Patrick Wilson and Vera Farmiga are very well cast as Ed and Lorraine Warren. While the real life Warrens were total frauds, the married couple in the movie are likable and an audience can root for them.
The family being haunted are also well done here. They’re not ignorant or take unnecessary risks. They’re reasonable people who go to the Warrens after all of the other options are expended.
With a solid group of characters and a good creepy house for a setting, “The Conjuring ” was already in good shape. It also helped that the film had director James Wan, who really knows how to keep an audience engaged.
While the second part of “It,” which came out this year, was a rather mixed bag, the first installment worked really well.
The young performers do phenomenal work in portraying the group of characters who’re traumatized by evil. These characters are really what make the whole thing work, their interactions are convincing and they’re a fun group to follow.
While the movie could have traded some of the CGI moments for actual practical effects, many of the fear heavy moments are still quite effective. Pennywise the clown also has some goofy moments, but works for the most part.
Martha Marcy May Marlene (2011)
This movie went sorely overlooked and it definitely deserves to be watched more. The film is a superb psychological thriller, with an amazing performance from Elizabeth Olsen.
The film does great work in exploring Olsen’s character, as she has difficulty figuring out what’s real and what’s not. The supporting cast is well rounded with Sarah Paulson and John Hawkes. The latter is phenomenal as a menacing cult leader.
“Hereditary” is an easy choice for this list because it’s easily one of the best horror films of recent memory. Full of shocking moments and intense family drama, “Hereditary” keeps an audience uncomfortable through its whole runtime.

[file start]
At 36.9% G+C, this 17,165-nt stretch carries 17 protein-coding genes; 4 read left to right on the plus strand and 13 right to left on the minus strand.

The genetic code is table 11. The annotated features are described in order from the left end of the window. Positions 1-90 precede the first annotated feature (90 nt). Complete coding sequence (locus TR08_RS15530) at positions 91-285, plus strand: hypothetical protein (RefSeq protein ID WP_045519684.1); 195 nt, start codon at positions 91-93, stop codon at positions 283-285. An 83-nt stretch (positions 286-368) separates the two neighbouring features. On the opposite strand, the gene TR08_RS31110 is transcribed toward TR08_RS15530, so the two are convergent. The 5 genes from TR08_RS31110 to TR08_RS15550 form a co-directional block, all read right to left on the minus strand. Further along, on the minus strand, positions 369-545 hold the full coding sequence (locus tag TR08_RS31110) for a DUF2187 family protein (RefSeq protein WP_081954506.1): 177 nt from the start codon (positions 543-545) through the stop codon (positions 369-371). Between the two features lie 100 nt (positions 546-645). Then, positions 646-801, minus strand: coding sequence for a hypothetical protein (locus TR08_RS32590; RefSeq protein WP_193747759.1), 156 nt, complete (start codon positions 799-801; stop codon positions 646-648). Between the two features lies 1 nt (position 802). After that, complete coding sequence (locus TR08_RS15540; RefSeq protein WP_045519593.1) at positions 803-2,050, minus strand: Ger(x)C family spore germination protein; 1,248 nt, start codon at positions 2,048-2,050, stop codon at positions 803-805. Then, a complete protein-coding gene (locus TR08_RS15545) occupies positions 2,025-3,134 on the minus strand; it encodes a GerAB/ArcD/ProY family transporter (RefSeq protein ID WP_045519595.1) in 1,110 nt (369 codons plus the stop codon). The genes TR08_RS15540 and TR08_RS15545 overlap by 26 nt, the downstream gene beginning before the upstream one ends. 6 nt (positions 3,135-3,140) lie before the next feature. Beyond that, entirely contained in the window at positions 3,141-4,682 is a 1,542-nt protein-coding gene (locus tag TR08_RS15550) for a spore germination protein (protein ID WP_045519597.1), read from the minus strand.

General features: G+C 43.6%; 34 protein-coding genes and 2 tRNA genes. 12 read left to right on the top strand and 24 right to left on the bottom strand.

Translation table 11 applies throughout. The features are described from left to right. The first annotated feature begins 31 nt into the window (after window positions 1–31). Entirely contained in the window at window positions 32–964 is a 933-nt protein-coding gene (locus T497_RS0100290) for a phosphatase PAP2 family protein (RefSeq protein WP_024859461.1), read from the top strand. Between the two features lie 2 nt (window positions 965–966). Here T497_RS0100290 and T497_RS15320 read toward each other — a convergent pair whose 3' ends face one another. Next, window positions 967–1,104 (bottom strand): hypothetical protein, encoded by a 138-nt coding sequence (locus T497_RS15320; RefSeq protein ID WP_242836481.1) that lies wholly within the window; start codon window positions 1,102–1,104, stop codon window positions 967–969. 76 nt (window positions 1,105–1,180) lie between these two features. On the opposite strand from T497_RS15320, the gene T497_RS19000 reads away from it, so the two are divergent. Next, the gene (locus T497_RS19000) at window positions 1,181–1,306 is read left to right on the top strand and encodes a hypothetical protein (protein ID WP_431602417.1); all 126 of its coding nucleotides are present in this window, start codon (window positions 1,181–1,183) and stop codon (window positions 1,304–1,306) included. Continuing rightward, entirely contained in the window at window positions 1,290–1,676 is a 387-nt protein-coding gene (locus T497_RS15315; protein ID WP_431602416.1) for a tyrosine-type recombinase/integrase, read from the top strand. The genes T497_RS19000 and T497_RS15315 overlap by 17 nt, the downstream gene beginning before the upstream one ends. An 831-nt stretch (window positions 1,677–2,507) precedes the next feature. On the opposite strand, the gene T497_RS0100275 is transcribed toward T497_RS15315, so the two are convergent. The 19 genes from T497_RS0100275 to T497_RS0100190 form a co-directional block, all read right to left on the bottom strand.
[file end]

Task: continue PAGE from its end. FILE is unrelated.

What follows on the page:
The acting, especially from Toni Collette in the lead role, is fantastic, and the direction by Ari Aster is brilliant. There’s artistic flair in this dark tale and it’s quite scary.
It Follows (2015)
“It Follows” is a such a fun and suspenseful thriller. It incorporates several aspects from 80s slashers, but it doesn’t feel like it’s just playing on nostalgia.
The best part of the film is how it keeps an audience on the edge of their seat by having shots where viewers can see what’s in the background. As a result, the viewer is always left to wonder if a person in the background is simply a passerby or is the haunting spirit.
Get Out (2017)
Jordan Peele was another individual with a comedic background who moved to the horror genre recently. His debut, which he wrote and directed, was “Get Out.”
The film was fantastic, and deservedly won an Academy Award for the screenplay. The film is scary, witty and even a little bit funny, all while including social commentary. The film especially benefits from award caliber performances from Daniel Kaluuya and Allison Williams, as well as a strong supporting cast including Bradley Whitford and Lil Rey Howery.